You don’t need to go on a trek out in the wilderness to get these results. A 20-minute walk in the park or a Sunday morning hike can be just as effective. On days when the weather isn’t cooperating, flip on a nature documentary. Sure, it’s not the same thing, but there is still some value you can gain from looking at nature imagery or staring out into greenspace.

Another great benefit from getting outside is, depending on where you go, you have the opportunity to observe and reflect on the things happening around you. That could be a great source of inspiration for your work.

Practice Freewriting or Use Creative Writing Prompts

Freewriting is the practice of sitting down and writing everything that comes to your mind without pausing to stop for a set period of time. That means no stopping to fix grammar, change words, or think about what to say next. You just write everything you can think of until time is up. You can set your timer for however long you feel you need – whether that’s 10 minutes, 20 minutes, or even an hour. 

With freewriting, the goal is to build confidence by writing anything you can without stopping to second-guess yourself or worry about using the right words or putting down the right ideas. This helps you with that anxiety and stress component of the psychological causes of writer’s block. 

Creative writing is always a great way to practice your writing skills, no matter what type of writing you’re doing. Whether you’re working on a content marketing strategy for your company or you’re drafting the next big youth fantasy series, writing creatively helps to get those juices flowing.

Here are some great writing prompts you can use to help you work on some creative freewriting, or as inspiration to come up with your own prompts: 

  • How would your world change if you won the lottery tomorrow? 
  • Write about a day in the life of your pet. What goes through their mind each day?
  • How long do you think you would survive in a zombie apocalypse? What would you do to survive, and who do you think would be by your side?
  • If you could be anywhere in the world right now, where would you be and why?

Go Back to Your Outline

When in doubt, go back and review your outline. This can give you some inspiration on where to go next, and help you when you get stuck. You can also use it as an overview to make sure all of your ideas connect properly.

Every great piece of writing begins with an outline. Whether it’s a piece of marketing copy, an academic essay, a business report, or a fiction book, you should always brainstorm an outline and get an idea of how you want to structure your writing. Once you have the outline written, the writing process becomes easier and more efficient because you know exactly what to include in which section, what research you need to do, and how you can tie all of your ideas together. 

Once that’s put together, if you’re stuck, you can go back and check where you are in the outline and read the ideas you had for the next section. It’s perfectly fine to skip a section entirely and come back to it later to keep yourself moving and feeling productive. No one ever said the writing process has to be linear.

Use the Pomodoro Technique to Time Your Writing Sessions

The Pomodoro Technique is used a lot when it comes to studying for a course or working productively, but it can be a great tool to use for your writing sessions as well. It’s used for timing your sessions to keep you focused for specified periods of time. 

Here’s how it works: you set a timer for 25 minutes. Work productively on the task at hand until that timer goes off. Then, take a five minute break, and repeat the process. One 25-minute block is one Pomodoro. After four Pomodoros, give yourself a longer break (20 to 30 minutes is usually best). If you haven’t finished your project by the end of the fourth Pomodoro, you can start another set or move on to something else.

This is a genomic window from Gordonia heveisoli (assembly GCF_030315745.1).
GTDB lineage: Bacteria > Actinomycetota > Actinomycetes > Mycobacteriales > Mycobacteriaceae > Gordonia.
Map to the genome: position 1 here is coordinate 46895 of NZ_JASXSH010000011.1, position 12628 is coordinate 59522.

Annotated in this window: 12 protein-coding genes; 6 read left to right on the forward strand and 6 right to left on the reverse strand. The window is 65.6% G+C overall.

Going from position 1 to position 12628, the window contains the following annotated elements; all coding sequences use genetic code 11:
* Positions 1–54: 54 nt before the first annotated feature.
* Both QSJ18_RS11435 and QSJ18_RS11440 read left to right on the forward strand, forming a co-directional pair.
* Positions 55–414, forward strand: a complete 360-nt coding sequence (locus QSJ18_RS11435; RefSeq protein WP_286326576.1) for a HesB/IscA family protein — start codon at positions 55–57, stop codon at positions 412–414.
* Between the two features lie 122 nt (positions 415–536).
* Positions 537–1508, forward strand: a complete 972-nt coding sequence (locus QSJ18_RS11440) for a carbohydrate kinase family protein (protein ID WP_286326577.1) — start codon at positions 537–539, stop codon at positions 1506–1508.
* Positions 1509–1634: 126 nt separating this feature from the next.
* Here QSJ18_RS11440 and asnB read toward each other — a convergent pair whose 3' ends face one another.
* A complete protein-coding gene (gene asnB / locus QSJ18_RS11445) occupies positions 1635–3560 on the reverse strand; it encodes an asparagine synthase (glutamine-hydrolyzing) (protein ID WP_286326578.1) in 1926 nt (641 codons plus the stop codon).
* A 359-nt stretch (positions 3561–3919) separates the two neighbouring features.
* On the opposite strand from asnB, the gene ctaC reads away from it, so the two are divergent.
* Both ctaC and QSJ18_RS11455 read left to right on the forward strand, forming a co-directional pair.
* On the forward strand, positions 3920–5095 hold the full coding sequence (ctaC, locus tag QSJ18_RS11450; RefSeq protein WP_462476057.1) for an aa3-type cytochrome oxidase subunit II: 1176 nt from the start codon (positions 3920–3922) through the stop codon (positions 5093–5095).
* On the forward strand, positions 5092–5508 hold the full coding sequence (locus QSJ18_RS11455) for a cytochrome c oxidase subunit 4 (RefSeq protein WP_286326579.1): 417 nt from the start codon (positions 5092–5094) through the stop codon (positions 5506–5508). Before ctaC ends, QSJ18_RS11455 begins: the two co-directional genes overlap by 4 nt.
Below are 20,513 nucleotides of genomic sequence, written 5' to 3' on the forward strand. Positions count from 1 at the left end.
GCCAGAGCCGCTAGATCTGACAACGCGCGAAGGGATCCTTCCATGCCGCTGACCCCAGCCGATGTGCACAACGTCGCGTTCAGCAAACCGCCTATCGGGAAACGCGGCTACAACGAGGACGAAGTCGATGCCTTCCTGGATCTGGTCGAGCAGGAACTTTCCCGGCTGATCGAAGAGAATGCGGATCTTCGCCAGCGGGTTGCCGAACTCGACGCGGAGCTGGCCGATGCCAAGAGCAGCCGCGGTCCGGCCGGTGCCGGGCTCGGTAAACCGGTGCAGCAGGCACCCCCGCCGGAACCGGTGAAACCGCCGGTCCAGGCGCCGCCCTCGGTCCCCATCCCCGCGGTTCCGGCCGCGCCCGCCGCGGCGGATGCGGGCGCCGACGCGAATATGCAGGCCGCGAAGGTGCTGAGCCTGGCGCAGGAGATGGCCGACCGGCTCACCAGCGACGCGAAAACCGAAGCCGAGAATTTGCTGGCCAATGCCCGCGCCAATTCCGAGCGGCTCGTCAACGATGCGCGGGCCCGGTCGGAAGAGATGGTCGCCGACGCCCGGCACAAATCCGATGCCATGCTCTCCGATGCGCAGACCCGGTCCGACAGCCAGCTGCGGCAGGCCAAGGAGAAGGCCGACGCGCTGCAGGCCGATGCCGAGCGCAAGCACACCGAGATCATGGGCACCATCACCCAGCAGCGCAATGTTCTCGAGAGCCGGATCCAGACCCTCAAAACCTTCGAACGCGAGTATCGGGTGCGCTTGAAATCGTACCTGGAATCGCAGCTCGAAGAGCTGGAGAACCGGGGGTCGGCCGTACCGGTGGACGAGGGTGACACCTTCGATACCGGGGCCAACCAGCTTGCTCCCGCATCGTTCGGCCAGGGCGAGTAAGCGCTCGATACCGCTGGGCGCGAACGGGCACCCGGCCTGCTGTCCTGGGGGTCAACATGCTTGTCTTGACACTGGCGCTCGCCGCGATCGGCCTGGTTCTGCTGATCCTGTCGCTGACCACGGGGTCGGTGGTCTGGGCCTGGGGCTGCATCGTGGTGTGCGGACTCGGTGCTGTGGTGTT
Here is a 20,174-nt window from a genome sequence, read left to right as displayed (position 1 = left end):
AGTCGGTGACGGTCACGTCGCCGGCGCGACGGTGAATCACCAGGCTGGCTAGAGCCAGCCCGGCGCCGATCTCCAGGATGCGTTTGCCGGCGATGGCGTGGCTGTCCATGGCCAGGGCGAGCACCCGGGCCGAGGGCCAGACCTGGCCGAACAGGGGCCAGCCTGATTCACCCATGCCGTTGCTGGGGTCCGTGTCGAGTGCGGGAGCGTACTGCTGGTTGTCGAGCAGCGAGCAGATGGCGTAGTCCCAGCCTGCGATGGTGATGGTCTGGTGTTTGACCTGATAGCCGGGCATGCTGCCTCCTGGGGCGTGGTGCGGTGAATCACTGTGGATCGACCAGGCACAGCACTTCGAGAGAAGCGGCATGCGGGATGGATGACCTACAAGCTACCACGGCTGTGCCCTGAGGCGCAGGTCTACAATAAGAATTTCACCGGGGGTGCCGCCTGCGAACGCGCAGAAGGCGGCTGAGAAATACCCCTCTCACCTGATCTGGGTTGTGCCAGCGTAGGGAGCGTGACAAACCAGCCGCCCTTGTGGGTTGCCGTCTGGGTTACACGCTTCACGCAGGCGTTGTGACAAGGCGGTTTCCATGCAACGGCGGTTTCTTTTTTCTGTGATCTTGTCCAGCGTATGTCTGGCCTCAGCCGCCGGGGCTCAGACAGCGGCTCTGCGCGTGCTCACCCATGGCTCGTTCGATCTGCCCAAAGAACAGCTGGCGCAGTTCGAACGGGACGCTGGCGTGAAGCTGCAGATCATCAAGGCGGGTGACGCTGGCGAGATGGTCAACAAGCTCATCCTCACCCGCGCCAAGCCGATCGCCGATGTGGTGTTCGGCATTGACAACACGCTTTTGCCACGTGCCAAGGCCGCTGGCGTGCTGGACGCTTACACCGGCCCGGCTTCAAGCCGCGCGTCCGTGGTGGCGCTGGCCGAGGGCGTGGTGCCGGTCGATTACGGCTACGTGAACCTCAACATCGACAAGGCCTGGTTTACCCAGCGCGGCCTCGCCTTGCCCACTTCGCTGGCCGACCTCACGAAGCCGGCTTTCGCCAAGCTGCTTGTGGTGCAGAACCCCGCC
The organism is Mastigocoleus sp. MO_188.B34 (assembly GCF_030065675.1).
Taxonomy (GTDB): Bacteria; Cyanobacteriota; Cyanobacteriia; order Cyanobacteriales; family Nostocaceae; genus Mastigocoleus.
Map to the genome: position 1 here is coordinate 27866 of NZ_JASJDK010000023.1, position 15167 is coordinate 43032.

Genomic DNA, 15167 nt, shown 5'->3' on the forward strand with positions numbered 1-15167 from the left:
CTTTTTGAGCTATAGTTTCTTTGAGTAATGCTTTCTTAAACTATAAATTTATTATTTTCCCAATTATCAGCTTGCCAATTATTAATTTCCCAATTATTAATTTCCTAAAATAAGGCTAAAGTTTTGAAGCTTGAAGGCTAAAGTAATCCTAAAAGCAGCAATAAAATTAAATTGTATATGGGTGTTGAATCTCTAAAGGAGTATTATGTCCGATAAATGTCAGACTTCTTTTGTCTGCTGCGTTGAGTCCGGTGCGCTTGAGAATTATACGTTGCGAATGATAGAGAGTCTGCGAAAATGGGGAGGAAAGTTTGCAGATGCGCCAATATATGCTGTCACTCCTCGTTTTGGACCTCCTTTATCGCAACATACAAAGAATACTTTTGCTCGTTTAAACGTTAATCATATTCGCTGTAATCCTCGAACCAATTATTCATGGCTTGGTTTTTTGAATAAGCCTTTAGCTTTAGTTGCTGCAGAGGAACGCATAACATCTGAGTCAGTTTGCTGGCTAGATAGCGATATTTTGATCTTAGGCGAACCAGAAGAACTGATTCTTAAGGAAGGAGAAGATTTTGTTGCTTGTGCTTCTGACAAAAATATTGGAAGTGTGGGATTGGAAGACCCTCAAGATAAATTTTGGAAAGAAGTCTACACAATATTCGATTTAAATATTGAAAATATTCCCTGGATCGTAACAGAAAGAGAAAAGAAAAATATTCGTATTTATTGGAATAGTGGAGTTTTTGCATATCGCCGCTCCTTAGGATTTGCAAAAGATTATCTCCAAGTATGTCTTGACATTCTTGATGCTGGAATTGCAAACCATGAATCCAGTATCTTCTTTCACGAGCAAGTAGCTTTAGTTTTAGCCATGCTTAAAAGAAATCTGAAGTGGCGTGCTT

The idea behind the Pomodoro Technique is to focus your brain on one specific project or task, and then give yourself that break to refresh your mind. This can help you rejuvenate your brain, kind of like recharging your internal batteries. 

Switch up Your Writing Environment

Sometimes all it takes to get you in the right zone is a fresh perspective. If you’ve been working in the same spot and starting to feel a little stale, switch up your workspace. 

Writing and working are habits, and while your brain is probably in the habit of writing in your current environment, moving to a new location (even if it’s just temporary) can trigger a new outlook. Everyone loves to freshen things up every now and then, and this can absolutely apply to your writing space.

Try working from a local coffee shop a few days a week, or moving your computer to a different room with better lighting. Whatever it takes to get you in your zone, give it a try and see if something new comes to mind.

While we’re on the topic of your writing environment, try adding some plants to the mix. Studies have shown that adding more greenery to your workspace can help reduce stress, increase productivity, boost creativity, clean the air, and make you feel more at peace. That’s a great way to reduce anxiety and stress if that’s the reason you’re struggling with writer’s block.

Hunker Down and Get Rid of Distractions

Anytime you need to focus on something, the first thing you need to do is get rid of any distractions. Sure, this might seem like a very obvious rule of thumb, but it’s a lot harder than it seems to really focus when you don’t realize how distracted you really get during the day.

A distraction could be anything that takes you out of your writing zone. For many people, it’s their smartphone – it doesn’t take much to end up down a YouTube rabbit hole or scrolling through Reddit for hours when you’re supposed to be writing. Other people become distracted by household chores. Even something as mundane as throwing in that load of laundry really quick can often lead to a series of other chores or distractions that take away from work time.

Here are some little tricks you can try if you just can’t focus and need to eliminate anything that could be a distraction:

  • Keep your workspace clean and free from clutter. 
  • Set a really long password to unlock your phone, put it on airplane mode, or leave it in another room entirely during your writing sessions.